TD Ameritrade Review - Everything You Need to Know

See what we have to say about the top online broker for long-term investing

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TD Ameritrade is an Omaha-based brokerage firm and an affiliate of TD Bank. The company offers online stock trading and investing, as well as retirement planning products and services.

Who is TD Ameritrade Best For?

TD Ameritrade may be most appealing to customers who are comfortable trading and investing online. It may be suited to people who want to:

  • Open a brokerage or retirement account
  • Have access to a wide range of investment options
  • Build a portfolio with low trading fees
  • Invest for the long-term
  • Take a DIY approach to portfolio-building
  • Get professional portfolio management

Pros

  • No platform or data fees

  • Flat $6.95 fee per online equity trade

  • $0 minimum opening deposit

  • Lots of options: Standard brokerage accounts, retirement planning, education accounts, managed portfolios and specialty accounts

Cons

  • Slightly higher fees compared to some competitors

  • Managed portfolio options can be expensive

  • Multiple trading platforms (mobile, Web) can be confusing

Types of Accounts

TD Ameritrade offers the following types of accounts:

  • Standard Accounts
  • Retirement Accounts
  • Education Accounts
  • Specialty Accounts
  • Managed Portfolios

Learn more about each type of account TD Ameritrade offers below.

TD Ameritrade is currently offering commission-free trading for 60 days and up to $600 in cash for new account openings.

Standard Brokerage Accounts

Standard accounts are TD Ameritrade's most common and most flexible accounts. This is a taxable investing account, which means you'll pay capital gains tax when you sell investments at a profit.

The kinds of securities you can invest in with a standard account include:

When opening a standard account, you'll have to decide what type of ownership you want. The options are:

  • Individual
  • Joint Tenants With Rights of Survivorship
  • Tenants in Common
  • Community Property
  • Tenants by the Entireties
  • Guardianship or Conservatorship

Each account has different rules regarding what happens to the account balance if one of the account owners passes away.

Individual Accounts

An individual account is a standard account with just one owner. There's no minimum amount to open an account, but there are some special rules:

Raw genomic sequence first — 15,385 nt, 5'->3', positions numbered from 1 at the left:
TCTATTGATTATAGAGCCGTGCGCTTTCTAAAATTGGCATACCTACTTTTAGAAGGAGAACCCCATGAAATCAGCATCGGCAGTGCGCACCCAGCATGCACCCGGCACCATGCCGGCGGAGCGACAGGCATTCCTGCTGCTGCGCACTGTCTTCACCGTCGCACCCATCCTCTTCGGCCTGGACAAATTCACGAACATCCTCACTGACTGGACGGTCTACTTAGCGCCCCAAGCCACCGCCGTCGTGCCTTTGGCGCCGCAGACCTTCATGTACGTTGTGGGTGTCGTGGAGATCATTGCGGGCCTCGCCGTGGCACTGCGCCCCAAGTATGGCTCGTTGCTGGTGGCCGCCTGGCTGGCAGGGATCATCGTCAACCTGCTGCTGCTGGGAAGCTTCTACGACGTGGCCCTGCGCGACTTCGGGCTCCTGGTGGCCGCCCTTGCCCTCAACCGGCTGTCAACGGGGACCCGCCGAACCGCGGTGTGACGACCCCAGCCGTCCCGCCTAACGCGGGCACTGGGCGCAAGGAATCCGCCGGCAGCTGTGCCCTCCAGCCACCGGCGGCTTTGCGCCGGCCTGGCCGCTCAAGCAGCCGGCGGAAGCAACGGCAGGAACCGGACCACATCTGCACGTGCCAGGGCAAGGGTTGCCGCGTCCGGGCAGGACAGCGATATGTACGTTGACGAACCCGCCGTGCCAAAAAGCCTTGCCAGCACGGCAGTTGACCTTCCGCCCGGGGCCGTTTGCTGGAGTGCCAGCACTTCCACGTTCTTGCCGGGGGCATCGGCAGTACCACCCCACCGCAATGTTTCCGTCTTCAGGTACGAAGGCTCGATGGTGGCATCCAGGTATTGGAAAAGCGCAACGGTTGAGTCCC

• The electronic funding minimum is $50
  • To trade on margin or have options privileges, you'll need at least a $2,000 balance

As the account owner, you can assign a beneficiary to receive all the assets in the account when you pass away.

Joint Tenants With Rights of Survivorship

This type of account has two or more owners, who share an equal interest in the account's assets. Again, there's no minimum to fund your account but the electronic funding minimum and margin or options trading minimums are $50 and $2,000 respectively.

If one account owner dies, the other maintains a right to the entire account. This type of account might be appropriate for married couples or if you're investing with a parent or child.

Tenants In Common

A Tenants in Common account also has two owners but they don't necessarily share it equally. Instead, each person owns a specific percentage of the account.

  • Open an account with no minimum
  • $50 minimum for electronic funding
  • Options and margin trading allowed with a minimum $2,000 balance

When one account owner dies, their percentage of the account goes to their estate, not the other owner. You can't open this type of account if you're a non-resident alien.

Community Property

Community Property accounts can be owned by married couples and they follow community property laws. Essentially, the rule is that each spouse has an equal interest in the account as long as the assets in the account were acquired during the marriage.

Community Property accounts are allowed in:

  • Arizona
  • California
  • Idaho
  • Louisiana
  • New Mexico
  • Nevada
  • Texas
  • Washington
  • Wisconsin

You can also open one of these accounts if you live in Puerto Rico but again, non-resident aliens are ineligible. If the couple gets divorced or one spouse dies, the account is divvied up equally between their estates.

Tenants by the Entireties

Tenants by the Entireties accounts can be owned by two married people living in these states:

  • Arkansas
  • Arizona
  • Delaware
  • Florida
  • District of Columbia
  • Hawaii
  • Kentucky
  • Maryland
  • Massachusetts
  • Michigan
  • Mississippi
  • Missouri
  • New Jersey
  • Oklahoma
  • Pennsylvania
  • Rhode Island
  • Tennessee
  • Vermont
  • Virginia
  • Wyoming

The difference with these accounts is that if one account owner dies, the entire account becomes the property of the other owner.

Guardianship or Conservatorship

Guardianship and conservatorship accounts allow the account owner to hold assets on behalf of someone else, such as a minor child or a disabled adult. The guardian or conservator has the authority to manage the account and make investment decisions. Margin and options trading aren't available with this type of account.

Retirement Accounts

TD Ameritrade offers multiple retirement accounts to help you pursue your investment goals in a tax-advantaged way. Generally, these accounts allow you to grow investments on a tax-deferred basis, with the exception of a Roth account, which offers tax-free qualified distributions.

Traditional IRAs